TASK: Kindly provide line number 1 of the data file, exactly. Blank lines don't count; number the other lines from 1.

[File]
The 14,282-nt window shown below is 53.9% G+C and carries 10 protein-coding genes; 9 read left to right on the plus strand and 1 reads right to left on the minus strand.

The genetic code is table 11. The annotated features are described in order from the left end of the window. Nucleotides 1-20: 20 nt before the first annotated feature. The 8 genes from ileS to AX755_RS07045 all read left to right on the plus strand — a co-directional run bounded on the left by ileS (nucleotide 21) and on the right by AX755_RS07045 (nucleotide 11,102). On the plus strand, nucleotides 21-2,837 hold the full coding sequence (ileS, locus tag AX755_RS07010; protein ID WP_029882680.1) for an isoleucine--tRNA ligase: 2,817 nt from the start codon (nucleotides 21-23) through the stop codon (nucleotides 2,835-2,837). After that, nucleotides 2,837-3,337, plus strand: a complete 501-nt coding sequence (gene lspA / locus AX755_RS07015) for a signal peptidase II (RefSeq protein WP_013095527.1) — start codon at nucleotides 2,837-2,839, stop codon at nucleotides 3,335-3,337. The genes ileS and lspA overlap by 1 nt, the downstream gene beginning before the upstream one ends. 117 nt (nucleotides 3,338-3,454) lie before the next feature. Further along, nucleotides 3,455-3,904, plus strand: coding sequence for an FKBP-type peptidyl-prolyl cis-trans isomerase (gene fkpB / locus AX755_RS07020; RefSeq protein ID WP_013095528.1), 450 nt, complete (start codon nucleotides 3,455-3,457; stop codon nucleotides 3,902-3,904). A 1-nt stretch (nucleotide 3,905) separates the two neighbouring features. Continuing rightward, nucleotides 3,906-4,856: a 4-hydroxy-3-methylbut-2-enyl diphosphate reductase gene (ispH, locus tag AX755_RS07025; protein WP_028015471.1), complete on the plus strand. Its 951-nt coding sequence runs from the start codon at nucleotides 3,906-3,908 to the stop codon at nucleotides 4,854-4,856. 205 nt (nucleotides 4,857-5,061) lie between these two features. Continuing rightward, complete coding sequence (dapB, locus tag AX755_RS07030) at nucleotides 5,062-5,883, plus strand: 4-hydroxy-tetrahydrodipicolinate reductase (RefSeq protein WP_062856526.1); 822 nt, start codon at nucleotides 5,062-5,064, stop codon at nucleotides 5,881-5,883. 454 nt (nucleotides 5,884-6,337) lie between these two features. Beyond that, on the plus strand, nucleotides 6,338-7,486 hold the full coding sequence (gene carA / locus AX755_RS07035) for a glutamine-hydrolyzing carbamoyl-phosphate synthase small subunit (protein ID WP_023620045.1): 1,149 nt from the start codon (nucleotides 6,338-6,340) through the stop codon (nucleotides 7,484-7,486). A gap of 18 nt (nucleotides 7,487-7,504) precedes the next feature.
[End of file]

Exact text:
The 14,282-nt window shown below is 53.9% G+C and carries 10 protein-coding genes; 9 read left to right on the plus strand and 1 reads right to left on the minus strand.